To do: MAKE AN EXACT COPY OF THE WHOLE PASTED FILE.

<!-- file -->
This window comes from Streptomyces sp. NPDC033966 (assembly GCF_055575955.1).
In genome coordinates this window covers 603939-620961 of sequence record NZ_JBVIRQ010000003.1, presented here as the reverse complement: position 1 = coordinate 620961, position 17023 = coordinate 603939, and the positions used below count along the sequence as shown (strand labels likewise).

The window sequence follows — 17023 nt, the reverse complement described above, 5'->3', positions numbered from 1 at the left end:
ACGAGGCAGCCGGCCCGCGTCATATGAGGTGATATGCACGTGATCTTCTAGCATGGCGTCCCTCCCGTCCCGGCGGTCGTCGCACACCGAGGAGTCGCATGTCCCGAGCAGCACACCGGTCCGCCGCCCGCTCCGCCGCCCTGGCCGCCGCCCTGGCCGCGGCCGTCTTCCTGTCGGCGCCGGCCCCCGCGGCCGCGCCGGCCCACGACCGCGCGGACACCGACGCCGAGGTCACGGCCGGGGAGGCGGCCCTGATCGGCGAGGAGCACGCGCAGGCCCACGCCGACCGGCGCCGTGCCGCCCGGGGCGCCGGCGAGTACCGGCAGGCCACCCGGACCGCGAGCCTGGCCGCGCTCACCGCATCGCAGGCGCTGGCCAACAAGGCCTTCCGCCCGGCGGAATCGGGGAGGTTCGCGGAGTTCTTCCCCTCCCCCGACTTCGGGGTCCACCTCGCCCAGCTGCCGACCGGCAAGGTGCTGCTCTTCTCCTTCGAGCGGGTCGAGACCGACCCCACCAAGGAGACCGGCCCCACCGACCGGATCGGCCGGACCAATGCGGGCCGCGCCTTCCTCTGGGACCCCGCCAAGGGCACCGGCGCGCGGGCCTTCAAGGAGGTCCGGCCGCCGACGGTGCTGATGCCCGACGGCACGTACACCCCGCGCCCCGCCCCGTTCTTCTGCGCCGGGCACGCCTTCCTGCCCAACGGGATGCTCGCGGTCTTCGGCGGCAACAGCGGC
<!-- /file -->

This window comes from Streptomyces sp. NPDC033966 (assembly GCF_055575955.1).
In genome coordinates this window covers 603939-620961 of sequence record NZ_JBVIRQ010000003.1, presented here as the reverse complement: position 1 = coordinate 620961, position 17023 = coordinate 603939, and the positions used below count along the sequence as shown (strand labels likewise).

The window sequence follows — 17023 nt, the reverse complement described above, 5'->3', positions numbered from 1 at the left end:
ACGAGGCAGCCGGCCCGCGTCATATGAGGTGATATGCACGTGATCTTCTAGCATGGCGTCCCTCCCGTCCCGGCGGTCGTCGCACACCGAGGAGTCGCATGTCCCGAGCAGCACACCGGTCCGCCGCCCGCTCCGCCGCCCTGGCCGCCGCCCTGGCCGCGGCCGTCTTCCTGTCGGCGCCGGCCCCCGCGGCCGCGCCGGCCCACGACCGCGCGGACACCGACGCCGAGGTCACGGCCGGGGAGGCGGCCCTGATCGGCGAGGAGCACGCGCAGGCCCACGCCGACCGGCGCCGTGCCGCCCGGGGCGCCGGCGAGTACCGGCAGGCCACCCGGACCGCGAGCCTGGCCGCGCTCACCGCATCGCAGGCGCTGGCCAACAAGGCCTTCCGCCCGGCGGAATCGGGGAGGTTCGCGGAGTTCTTCCCCTCCCCCGACTTCGGGGTCCACCTCGCCCAGCTGCCGACCGGCAAGGTGCTGCTCTTCTCCTTCGAGCGGGTCGAGACCGACCCCACCAAGGAGACCGGCCCCACCGACCGGATCGGCCGGACCAATGCGGGCCGCGCCTTCCTCTGGGACCCCGCCAAGGGCACCGGCGCGCGGGCCTTCAAGGAGGTCCGGCCGCCGACGGTGCTGATGCCCGACGGCACGTACACCCCGCGCCCCGCCCCGTTCTTCTGCGCCGGGCACGCCTTCCTGCCCAACGGGATGCTCGCGGTCTTCGGCGGCAACAGCGGC